Stocks on the Chinese mainland rose, driving the benchmark index up the most in two months.
Chinese companies listed on the startup board in Hong Kong must transfer to the main board before they can apply for a listing on the mainland's stock exchanges, Reuters reported on Tuesday, citing Chinese media.
China's stocks rallied for a third consecutive trading day on Monday, sending the benchmark Shanghai Composite Index to its highest point in almost two months.
Hong Kong stocks closed up 292.14 points, or 1.28 percent, at 23,121.06 on Monday.
China's stock index futures closed up Monday with the contract for February, the most actively traded, up 3.57 percent from the previous trading day to end at 3,228.6 points.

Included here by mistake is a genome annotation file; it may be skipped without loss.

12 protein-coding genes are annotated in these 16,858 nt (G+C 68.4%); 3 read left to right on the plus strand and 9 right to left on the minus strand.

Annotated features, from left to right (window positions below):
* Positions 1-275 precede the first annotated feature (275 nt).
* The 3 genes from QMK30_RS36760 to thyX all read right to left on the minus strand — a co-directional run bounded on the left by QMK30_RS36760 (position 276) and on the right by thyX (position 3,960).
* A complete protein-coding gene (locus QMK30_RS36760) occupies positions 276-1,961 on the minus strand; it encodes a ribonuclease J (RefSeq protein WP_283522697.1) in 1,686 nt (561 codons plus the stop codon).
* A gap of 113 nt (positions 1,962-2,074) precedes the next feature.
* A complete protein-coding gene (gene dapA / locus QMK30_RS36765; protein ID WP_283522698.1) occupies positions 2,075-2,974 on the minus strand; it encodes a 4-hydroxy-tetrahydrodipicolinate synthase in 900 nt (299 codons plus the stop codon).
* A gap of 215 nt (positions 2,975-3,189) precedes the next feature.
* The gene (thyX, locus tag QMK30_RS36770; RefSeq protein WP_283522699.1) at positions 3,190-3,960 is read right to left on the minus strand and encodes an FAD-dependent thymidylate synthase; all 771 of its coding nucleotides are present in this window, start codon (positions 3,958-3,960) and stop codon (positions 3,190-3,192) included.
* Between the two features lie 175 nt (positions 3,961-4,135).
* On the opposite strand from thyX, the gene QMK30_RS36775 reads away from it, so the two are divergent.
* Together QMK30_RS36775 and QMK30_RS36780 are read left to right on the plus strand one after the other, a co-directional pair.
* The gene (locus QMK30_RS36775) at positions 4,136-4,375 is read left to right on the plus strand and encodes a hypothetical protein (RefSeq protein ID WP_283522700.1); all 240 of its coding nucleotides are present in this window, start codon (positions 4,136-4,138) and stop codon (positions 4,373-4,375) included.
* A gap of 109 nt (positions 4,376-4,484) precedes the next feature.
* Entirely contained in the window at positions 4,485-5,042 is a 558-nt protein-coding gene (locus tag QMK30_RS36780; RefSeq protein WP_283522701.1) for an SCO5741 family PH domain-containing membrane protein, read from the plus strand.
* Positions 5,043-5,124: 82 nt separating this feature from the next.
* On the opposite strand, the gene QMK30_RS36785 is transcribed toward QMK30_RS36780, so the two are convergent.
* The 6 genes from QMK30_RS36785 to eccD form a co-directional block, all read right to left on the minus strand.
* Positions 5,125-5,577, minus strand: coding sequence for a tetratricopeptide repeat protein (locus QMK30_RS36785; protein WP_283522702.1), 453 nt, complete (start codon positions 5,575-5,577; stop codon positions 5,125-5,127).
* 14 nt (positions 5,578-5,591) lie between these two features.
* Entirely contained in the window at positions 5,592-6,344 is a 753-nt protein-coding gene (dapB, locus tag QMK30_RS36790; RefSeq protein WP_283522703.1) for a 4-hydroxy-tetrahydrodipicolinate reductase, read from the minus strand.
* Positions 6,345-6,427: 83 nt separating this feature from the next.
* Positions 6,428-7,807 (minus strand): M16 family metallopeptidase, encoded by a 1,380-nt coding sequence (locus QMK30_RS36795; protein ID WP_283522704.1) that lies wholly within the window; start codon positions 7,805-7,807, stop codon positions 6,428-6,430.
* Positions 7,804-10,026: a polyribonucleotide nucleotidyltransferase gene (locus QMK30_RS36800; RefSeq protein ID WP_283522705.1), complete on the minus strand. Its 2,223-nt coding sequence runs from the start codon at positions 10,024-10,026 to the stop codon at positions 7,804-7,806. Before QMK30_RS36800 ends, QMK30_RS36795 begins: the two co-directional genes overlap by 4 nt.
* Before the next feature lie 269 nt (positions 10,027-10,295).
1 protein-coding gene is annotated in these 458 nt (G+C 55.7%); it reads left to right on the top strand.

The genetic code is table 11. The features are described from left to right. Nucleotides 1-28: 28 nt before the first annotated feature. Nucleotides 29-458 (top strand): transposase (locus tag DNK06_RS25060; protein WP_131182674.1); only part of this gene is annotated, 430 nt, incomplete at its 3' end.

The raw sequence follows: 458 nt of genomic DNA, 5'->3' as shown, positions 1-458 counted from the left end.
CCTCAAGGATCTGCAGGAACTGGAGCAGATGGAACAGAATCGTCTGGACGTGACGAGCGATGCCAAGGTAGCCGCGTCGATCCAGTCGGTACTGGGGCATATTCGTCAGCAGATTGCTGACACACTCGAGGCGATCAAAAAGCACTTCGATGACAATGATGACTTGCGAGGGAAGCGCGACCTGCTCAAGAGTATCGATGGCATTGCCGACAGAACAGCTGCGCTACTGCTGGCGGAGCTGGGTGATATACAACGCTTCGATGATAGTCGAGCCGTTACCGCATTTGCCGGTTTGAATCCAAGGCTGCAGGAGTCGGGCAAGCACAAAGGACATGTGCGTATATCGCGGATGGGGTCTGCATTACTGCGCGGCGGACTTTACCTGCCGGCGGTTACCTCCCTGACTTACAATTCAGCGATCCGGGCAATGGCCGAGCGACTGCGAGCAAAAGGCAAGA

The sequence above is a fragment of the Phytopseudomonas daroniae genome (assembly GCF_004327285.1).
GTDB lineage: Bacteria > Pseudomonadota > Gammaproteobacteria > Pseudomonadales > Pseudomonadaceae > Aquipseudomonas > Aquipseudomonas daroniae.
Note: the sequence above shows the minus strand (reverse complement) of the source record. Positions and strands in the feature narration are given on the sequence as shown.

The ChiNext Index, launched by the Shenzhen Stock Exchange (SSE) on June 1, 2010, rose 14.98 points, or 1.40 percent, to close at 1,086.56 Monday.
Asian stocks fell last week, sending the benchmark MSCI Asia Pacific Index down the most since August, as China raised borrowing costs and anti-government protests intensified in Egypt.
China's top carmaker SAIC Motor Corp announced last week that it will suspend share trading on the Shanghai Stock Exchange from Feb 14 as its parent company SAIC Group formulates restructuring plans.
Stocks on the Chinese mainland rose, capping a third straight weekly gain for the benchmark index.
Hong Kong stocks closed up 120. 30 points, or 0.53 percent, at 22,828.92 on Friday.